NationNational PoliticsPolitics Now

White House seeks to tighten gun background checks on mentally ill

Personal Weapon ControlGun ControlPolitics and GovernmentLaws and LegislationInterior PolicyCrime, Law and JusticeDiseases and Illnesses

WASHINGTON — The Obama administration on Friday unveiled two measures to bring more mental health records into the federal background check system for gun purchases, the first new proposals on firearms violence since a spate of gun control bills died in Congress last spring.

The proposed changes, which don’t require congressional action, fall far short of the ambitious agenda the administration launched early in 2013 in the wake of the Sandy Hook school massacre in Connecticut. Many gun sales are not covered by background checks, and Congress seems unlikely to revisit that issue any time soon.

One new rule would change confusing definitions in the law to make clear that people who have been ordered to receive outpatient mental treatment — not just those involuntarily committed to a psychiatric facility — are prohibited from buying guns.

If such a rule had been in place in 2007, it may have prevented gun purchases by Seung-hui Cho, the Virginia Tech student who killed 32 people in a campus rampage.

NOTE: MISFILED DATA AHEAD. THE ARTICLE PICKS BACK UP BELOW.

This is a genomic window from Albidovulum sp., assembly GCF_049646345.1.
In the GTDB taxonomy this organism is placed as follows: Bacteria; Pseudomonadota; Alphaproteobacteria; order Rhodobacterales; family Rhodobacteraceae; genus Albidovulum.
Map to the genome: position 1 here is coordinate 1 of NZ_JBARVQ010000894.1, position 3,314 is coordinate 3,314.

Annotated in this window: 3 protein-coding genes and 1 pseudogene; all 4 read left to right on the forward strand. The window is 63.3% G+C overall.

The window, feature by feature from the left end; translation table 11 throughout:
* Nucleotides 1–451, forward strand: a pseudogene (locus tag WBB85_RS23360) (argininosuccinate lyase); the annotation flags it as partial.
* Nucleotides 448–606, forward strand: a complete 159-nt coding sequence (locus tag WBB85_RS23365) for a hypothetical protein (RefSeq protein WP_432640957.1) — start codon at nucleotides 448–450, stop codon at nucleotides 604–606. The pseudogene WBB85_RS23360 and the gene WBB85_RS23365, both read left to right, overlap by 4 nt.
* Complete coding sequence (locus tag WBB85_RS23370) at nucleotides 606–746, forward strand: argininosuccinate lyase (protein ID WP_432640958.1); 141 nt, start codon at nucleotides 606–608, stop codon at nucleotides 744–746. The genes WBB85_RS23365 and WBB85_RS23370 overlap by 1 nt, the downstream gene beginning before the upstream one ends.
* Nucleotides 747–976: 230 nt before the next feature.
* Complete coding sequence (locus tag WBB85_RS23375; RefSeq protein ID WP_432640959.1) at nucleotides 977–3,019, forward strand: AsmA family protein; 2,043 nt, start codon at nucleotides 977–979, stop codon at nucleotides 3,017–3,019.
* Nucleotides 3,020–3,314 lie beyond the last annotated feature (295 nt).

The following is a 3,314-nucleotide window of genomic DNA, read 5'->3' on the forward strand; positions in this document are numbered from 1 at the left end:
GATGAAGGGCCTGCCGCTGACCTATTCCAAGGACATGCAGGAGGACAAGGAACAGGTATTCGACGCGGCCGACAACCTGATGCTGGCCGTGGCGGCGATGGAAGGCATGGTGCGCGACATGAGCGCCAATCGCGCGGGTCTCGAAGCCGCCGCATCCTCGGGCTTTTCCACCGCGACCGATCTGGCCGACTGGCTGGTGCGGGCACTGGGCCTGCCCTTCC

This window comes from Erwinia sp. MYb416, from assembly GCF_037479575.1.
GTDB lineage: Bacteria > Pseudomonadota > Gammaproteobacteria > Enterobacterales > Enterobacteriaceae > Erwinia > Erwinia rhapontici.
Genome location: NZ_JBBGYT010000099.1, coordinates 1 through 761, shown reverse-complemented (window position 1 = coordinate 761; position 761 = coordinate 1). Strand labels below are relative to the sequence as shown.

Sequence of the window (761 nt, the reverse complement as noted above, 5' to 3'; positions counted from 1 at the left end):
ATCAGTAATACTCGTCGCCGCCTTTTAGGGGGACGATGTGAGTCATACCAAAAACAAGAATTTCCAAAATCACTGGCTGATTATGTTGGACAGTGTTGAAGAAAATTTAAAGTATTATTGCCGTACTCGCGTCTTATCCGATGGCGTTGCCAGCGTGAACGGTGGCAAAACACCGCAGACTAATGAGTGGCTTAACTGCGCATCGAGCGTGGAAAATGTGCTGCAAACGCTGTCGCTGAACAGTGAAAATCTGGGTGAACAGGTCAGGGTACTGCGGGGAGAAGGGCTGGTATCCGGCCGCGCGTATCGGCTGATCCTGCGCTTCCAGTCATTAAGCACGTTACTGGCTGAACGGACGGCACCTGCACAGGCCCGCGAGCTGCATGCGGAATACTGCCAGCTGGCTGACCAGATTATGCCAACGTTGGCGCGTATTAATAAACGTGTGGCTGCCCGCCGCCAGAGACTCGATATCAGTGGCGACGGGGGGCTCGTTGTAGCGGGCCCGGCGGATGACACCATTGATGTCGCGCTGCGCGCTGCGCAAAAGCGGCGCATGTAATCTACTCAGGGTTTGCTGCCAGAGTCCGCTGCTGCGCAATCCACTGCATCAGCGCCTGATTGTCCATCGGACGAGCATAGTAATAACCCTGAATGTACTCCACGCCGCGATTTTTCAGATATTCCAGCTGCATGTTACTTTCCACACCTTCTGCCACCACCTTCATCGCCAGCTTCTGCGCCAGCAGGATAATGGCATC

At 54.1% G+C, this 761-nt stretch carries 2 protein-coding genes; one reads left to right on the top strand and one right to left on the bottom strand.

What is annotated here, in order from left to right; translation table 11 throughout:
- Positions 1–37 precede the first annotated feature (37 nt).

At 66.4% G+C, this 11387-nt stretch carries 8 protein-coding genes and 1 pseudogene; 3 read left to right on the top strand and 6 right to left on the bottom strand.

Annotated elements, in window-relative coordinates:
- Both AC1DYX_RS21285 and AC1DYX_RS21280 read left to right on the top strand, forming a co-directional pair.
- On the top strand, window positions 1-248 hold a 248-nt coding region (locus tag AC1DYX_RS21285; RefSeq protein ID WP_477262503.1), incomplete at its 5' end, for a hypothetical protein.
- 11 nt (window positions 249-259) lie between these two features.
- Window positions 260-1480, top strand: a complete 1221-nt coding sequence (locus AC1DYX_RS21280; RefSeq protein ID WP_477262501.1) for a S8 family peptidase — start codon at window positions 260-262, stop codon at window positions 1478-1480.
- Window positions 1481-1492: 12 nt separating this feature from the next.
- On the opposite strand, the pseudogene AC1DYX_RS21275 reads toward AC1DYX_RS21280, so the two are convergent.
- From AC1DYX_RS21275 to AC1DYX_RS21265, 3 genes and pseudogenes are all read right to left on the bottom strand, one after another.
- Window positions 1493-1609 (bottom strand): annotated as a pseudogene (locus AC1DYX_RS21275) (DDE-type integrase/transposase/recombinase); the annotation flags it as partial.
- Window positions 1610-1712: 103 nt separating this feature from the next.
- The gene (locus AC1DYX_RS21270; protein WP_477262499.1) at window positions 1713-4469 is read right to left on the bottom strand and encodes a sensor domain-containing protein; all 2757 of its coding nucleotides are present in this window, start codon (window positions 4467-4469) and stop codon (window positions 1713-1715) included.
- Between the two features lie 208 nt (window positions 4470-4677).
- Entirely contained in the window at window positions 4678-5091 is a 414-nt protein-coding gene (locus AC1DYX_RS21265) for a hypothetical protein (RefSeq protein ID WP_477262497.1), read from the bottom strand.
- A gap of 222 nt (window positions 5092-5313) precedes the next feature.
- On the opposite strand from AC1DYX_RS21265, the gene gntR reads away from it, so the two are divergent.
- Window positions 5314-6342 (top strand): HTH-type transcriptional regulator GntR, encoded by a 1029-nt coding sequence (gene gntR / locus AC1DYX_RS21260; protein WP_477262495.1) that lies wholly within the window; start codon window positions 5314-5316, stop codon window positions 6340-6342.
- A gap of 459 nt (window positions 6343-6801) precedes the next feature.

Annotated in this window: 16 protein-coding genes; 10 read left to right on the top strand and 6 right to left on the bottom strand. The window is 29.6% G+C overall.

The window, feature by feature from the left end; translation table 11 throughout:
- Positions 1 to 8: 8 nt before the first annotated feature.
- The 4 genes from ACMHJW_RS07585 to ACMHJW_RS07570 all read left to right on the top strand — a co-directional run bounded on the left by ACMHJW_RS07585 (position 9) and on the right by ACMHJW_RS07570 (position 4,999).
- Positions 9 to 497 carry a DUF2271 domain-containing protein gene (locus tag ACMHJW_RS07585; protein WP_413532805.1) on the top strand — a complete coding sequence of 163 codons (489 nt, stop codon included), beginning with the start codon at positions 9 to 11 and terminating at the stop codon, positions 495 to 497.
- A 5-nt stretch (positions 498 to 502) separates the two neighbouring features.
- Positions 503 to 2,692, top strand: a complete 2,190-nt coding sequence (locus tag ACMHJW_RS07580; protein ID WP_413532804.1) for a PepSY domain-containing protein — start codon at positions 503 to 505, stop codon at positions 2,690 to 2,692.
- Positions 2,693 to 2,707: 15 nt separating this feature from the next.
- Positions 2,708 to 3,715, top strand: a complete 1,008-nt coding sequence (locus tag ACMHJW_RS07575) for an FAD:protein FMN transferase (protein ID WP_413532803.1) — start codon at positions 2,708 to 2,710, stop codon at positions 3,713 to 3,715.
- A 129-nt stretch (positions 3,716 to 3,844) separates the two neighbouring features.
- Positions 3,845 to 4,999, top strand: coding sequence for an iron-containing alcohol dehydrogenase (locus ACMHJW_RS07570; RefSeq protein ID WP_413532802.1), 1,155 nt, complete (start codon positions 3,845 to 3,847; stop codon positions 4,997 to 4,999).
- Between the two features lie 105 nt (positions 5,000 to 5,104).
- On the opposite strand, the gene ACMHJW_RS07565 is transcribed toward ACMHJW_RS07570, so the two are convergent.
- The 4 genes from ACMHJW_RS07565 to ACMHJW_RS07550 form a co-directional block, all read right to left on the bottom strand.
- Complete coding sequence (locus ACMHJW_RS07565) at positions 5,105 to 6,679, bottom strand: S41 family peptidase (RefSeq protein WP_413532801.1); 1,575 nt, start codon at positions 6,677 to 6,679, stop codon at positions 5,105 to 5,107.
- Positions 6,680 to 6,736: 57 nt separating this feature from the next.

The ban still would not apply to those who voluntarily seek treatment or check themselves into a hospital. Although some states have broader rules, the federal definition also doesn’t apply, without a hearing, to people who were hospitalized for brief stays.

Cho had been ordered by a judge to receive treatment, but because he was not institutionalized, Virginia didn’t report his name to the National Instant Criminal Background Check System, or NICS. Virginia has since begun to report such outpatient commitments, but most states do not.

Jeffrey Swanson, a Duke University professor who has studied mental health standards and gun violence, said he believes that closing the outpatient loophole makes sense, but that the move probably would not greatly expand the number of people barred from buying guns.

Advocates for people with mental illness have pushed to restrict the reporting rules, saying they unfairly stigmatize people who aren’t violent. Mental health records now account for 29% of all records in the background check database. Only unauthorized immigrants form a larger category of people barred from buying guns.

At the same time, the mental health prohibition accounts for only about 1% of all federal denials of gun sales, according to FBI data, since most of the people whose names are in the database because of mental health problems never seek to buy a weapon.